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How the pandemic made the flower business wilt across the world

How the pandemic made the flower business wilt across the world

Coronavirus is not only proving fatal for people but its impact has also sucked the life of the flower industry around the world, as lockdown measures have turned major cities into ghost towns.

As the deadly virus spread, it came with its own rules. Social distancing, grounded flights, shuttered hotels and restaurants, it has also nibbled away at spending power and destroyed the sales of flower markets, among others. From Ecuador to Kenya and the Netherlands, the world’s major flower distributors have fallen on hard times.

Tanfer Celik, a Turkish florist, who runs Ecuador Florist in Istanbul’s Uskudar district, is one of the small-scale business owners fighting to survive under the perfect storm of the pandemic.

“The business has badly dropped in our best season, when people get married and organise other large gatherings. 70 percent of my business is gone,” Celik told TRT World , estimating similar losses for other florists across the country. Tanfer Celik, a Turkish florist, has been in the business for more than 10 years. Despite having serious disruptions in the flower sector, he is still optimistic about the business after the pandemic. (Tanfer Celik / TRTWorld) Major losses are also happening in other places like the Netherlands’ famous flower auction sites, where an average day used to see more than 100,000 transactions.

On March 16, Royal FloraHolland, a Dutch cooperative, which runs most of the country’s auctions including the biggest one in Aalsmeer, has seen its “blackest day” ever. Like Celik’s 70 percent losses, rose prices in the auctions dropped to €0.07 (8¢) a stem that day , which translates to a 70 percent loss from their price a year earlier.

According to recent estimates, the industry’s worldwide losses could amount to more than $8.5 billion.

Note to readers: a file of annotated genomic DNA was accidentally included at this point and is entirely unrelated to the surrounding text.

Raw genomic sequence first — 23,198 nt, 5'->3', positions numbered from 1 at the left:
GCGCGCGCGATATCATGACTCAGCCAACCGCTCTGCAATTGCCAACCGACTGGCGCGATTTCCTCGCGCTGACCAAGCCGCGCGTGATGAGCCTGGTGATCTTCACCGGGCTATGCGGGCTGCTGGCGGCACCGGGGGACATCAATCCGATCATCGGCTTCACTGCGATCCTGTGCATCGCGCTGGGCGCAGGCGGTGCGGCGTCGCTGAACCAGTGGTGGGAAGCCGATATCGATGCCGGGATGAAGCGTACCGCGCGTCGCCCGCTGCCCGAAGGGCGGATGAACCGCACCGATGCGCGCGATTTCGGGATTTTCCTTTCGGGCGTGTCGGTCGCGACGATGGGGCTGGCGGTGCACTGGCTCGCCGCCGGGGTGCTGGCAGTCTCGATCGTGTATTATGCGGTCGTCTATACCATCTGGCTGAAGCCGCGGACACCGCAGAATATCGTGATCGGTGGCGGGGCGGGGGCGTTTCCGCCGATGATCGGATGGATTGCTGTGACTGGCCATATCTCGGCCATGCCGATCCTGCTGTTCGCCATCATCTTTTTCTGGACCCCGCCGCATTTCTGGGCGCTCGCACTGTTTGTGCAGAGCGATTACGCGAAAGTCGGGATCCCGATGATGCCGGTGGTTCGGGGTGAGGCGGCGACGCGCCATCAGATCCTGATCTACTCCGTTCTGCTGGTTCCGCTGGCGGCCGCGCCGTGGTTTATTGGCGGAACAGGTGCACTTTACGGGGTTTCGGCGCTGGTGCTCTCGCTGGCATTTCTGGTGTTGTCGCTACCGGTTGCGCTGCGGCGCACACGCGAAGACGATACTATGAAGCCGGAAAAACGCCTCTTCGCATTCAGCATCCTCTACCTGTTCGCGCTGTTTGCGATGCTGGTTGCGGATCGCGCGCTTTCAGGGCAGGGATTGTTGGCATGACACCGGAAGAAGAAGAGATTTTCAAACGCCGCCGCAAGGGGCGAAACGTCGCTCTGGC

The European country is the heart of global flower business as it accounted for more than 40 percent of the world’s flower exports until the emergence of the pandemic.

But things have profoundly changed with the deadly virus in the Netherlands and other places. Surplus flowers are destroyed at a waste place next to the flower auction in Honselersdijk, Netherlands, March 27, 2020. (Piroschka van de Wouw / Reuters Archive) Due to lockdown measures, many wedding houses have been closed and people are also not going out for shopping, fearing for their lives, Celik explains.

“People are not going out. When they don’t go out, they are not consuming anything. Because there is no consumption, the suppliers are not willing to produce anything. As a result, none of us are able to conduct our business,” Celik summarised the vicious cycle of the country’s flower sector.

“People don’t want to bring anything to their houses from outside. They fear to buy anything other than food,” Celik observes.

Major distributors from Kenya to the Netherlands have been reportedly left with no other option than dumping their flowers in the absence of customers as people continue to cancel their weddings, ceremonies and other events with large gatherings.

In Naaldwijk, where Royal FloraHolland runs one of its auction sites, florists were […]

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